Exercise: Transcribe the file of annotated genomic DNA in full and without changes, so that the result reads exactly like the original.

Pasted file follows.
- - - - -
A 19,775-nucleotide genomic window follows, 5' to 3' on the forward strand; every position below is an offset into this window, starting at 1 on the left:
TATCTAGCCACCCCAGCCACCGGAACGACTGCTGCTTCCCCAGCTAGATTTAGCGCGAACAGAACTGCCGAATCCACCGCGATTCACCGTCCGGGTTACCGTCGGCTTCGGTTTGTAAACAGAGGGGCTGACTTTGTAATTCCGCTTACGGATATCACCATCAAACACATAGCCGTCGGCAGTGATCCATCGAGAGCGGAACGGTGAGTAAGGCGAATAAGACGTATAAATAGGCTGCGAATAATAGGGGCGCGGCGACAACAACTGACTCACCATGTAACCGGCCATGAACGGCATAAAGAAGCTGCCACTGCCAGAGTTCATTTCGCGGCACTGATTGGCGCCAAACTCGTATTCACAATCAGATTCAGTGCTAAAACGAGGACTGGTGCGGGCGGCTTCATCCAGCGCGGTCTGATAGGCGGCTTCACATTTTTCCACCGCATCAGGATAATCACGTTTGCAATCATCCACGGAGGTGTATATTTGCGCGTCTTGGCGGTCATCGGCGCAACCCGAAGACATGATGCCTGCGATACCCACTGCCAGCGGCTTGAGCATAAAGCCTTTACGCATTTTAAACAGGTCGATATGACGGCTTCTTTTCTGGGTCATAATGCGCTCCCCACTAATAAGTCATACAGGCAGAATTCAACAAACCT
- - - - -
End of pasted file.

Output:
A 19,775-nucleotide genomic window follows, 5' to 3' on the forward strand; every position below is an offset into this window, starting at 1 on the left:
TATCTAGCCACCCCAGCCACCGGAACGACTGCTGCTTCCCCAGCTAGATTTAGCGCGAACAGAACTGCCGAATCCACCGCGATTCACCGTCCGGGTTACCGTCGGCTTCGGTTTGTAAACAGAGGGGCTGACTTTGTAATTCCGCTTACGGATATCACCATCAAACACATAGCCGTCGGCAGTGATCCATCGAGAGCGGAACGGTGAGTAAGGCGAATAAGACGTATAAATAGGCTGCGAATAATAGGGGCGCGGCGACAACAACTGACTCACCATGTAACCGGCCATGAACGGCATAAAGAAGCTGCCACTGCCAGAGTTCATTTCGCGGCACTGATTGGCGCCAAACTCGTATTCACAATCAGATTCAGTGCTAAAACGAGGACTGGTGCGGGCGGCTTCATCCAGCGCGGTCTGATAGGCGGCTTCACATTTTTCCACCGCATCAGGATAATCACGTTTGCAATCATCCACGGAGGTGTATATTTGCGCGTCTTGGCGGTCATCGGCGCAACCCGAAGACATGATGCCTGCGATACCCACTGCCAGCGGCTTGAGCATAAAGCCTTTACGCATTTTAAACAGGTCGATATGACGGCTTCTTTTCTGGGTCATAATGCGCTCCCCACTAATAAGTCATACAGGCAGAATTCAACAAACCT